I no longer comment on 'political' posts on Facebook. I don't see the point. People will keep posting what they want to believe, however erroneous the source material, but for those of us who are in any way serious about the truth, I think we should overcome our desires to be 'right' or 'right-on' and think first before we post/repost, after all, there are so many mechanisms of control at play - in and out of the press, do we really want to be their mini-puppets of mind control? Where I mostly find Facebook unhelpful, Twitter is handier in terms of people commenting at the source, and I have found it to be a helpful means of acquiring information at the source - mind the trolls though, they really are lemmings. We really must consider before hopping on board - why are people repeating this? Is it true? Might there be an agenda? What subtle messages lie behind this statement/text?

The government is getting quite a bashing from 'people who know better.' I feel a bit sorry for them (the bashed and the bashees.)  These are unprecedented times. Wouldn't it be more helpful if we drew together despite our differences to actually make a difference as so many are doing with words of encouragement and offering to but shopping for people and so on? Of course, we need an opposition government to hold our government to account, but couldn't they, given the times, just think a little more critically before criticising? I was stunned by the tribal hatred that came out against the PM when he was in hospital. Don't people stop to think that there was a man, a partner (of a woman with child), brother son? Whatever our political allegiances, let's think before we 'speak.' The internet is fraught with hazards. And often just fraught with so much postulating and talk that would not take place face to face.

Wednesday, 8 April 2020

On Homeschooling: A response to a BBC Article from a home educating parent

This is my response to the above BBC link.

No, you should increase your expectations but not in the way that you seem to think. My main concern is for children whose parents are less well off and for whom going to school is a lifeline, and for many a decent meal too. My son went to state schools in London in affluent and less affluent areas, so I understand the diversity of the school system. Many of his friends went to private schools, so I have seen children emerge from a variety of schooling systems.

I understand the concerns of parents, but for those of us who home educate, I can’t help feeling bemused by this article given whom it appears to address. I really don’t mean to sound smug but my children are all well above what is expected of them at their ages, academically, but also, and perhaps more importantly, in terms of emotional intelligence and confidence, and we do not usually do more than 2 hours a day of formal input, from me or my husband. Mine range from 7 - soon to be 11. However, my children are 'schooled' for most of their waking hours. The elder two read prolifically: literature, but also comics, National Geographic and any books about animals and small creatures, prehistoric or not - my 8-year-old knows far more than me about the natural world than I have learned in 5 decades. My youngest who reads as well but is more gripped by numbers builds Lego that is 16+, not because he is bright, though he is, but because he has the time to do so and nob one has tod him he can't. As such, they do all sorts of things they wouldn't be able to do at school, not least due to the time constraints of overstretched teachers, including Computer Programming, sewing, and sculpting, building wooden cars vehicles with power tools and mountain climbing and hiking.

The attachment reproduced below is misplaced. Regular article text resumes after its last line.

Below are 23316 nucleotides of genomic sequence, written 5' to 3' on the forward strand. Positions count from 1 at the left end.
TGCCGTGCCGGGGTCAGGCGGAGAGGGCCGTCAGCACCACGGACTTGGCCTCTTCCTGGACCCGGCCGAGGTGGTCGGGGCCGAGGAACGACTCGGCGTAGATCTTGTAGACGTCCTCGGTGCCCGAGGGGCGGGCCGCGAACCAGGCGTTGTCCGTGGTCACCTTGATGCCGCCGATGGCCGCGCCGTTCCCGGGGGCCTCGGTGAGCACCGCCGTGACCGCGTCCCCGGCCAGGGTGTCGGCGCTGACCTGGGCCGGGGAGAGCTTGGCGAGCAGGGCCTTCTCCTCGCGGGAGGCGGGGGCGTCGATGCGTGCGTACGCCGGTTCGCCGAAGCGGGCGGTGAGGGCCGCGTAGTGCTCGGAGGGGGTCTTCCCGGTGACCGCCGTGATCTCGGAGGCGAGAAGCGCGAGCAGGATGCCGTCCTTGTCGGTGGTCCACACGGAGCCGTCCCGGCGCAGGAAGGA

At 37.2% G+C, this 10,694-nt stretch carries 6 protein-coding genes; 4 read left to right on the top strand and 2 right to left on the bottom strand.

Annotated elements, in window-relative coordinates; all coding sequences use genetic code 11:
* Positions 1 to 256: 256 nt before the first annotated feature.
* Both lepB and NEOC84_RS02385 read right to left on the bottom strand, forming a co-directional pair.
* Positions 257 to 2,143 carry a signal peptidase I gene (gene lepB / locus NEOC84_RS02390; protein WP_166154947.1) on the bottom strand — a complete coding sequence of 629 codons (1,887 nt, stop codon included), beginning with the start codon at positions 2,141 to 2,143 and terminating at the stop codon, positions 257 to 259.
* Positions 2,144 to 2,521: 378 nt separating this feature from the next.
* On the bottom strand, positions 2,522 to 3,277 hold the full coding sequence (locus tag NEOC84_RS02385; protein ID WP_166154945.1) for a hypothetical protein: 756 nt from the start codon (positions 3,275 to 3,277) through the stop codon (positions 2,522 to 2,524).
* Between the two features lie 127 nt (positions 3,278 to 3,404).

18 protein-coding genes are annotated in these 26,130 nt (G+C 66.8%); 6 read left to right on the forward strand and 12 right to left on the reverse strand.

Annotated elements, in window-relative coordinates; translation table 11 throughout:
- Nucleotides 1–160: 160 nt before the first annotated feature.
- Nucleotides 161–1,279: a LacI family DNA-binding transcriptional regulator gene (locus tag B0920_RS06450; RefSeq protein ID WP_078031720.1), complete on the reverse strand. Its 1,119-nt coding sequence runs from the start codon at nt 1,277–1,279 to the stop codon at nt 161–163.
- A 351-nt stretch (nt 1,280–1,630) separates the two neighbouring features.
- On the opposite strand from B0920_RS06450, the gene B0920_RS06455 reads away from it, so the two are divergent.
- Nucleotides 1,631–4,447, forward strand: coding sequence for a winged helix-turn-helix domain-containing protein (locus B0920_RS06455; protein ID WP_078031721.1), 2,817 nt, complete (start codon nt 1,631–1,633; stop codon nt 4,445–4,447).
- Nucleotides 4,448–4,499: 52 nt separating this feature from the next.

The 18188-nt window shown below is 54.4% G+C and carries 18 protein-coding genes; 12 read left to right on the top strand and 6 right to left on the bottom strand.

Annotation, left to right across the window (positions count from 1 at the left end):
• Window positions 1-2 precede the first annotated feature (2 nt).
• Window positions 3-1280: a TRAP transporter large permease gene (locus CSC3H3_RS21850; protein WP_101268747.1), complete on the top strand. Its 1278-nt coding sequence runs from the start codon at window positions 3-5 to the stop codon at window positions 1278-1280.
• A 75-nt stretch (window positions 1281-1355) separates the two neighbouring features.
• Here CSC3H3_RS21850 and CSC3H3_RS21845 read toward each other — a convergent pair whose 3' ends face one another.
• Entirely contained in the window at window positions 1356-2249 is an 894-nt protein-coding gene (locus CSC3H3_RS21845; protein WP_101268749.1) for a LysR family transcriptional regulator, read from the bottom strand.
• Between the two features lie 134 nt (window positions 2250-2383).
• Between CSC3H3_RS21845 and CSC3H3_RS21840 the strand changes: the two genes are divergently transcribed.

Outside our home, they all attend classes at the local climbing wall, swimming pool and theatre school. the boys do athletics; my daughter attends Brownies, a cooking club and a gaming group. At other times of the day, we engage in discussions and debates with them on a variety of topics from History, Society, Culture, Science, Spirituality, and Ethics to Lady Gaga and Sia. The opinions of young children are particularly fresh and insightful. There is so much to learn from their fresh experience of life. I bore them with my back catalogue of music and play classical music (good for the brain and creativity) when we are painting or drawing. My daughter practises Welsh songs and ABBA for her singing tutor (I join in there, sometimes: "Oh, Mum!"). They learn Welsh or practice times tables and spelling on their i-pads; we tell stories, discuss current affairs in the car, look for critters on walks and cycle rides.

We spend hours on Lego and whacky games, some educational ones that we make up using whatever's to hand - dice, dominoes, chalkboard at the moment. And we do lots of art and singing. They have time to do all of the above. This is the difference. This is what's on offer. It's what seemed best to us, and our circumstances. Yours are likely different and your kids may be in a school where their needs are best met. I've no doubt about how we are (imperfectly, I'm sure; but best we feel) meeting our children's diverse needs. Don't panic in the interim, there is much on offer for those that this article points up.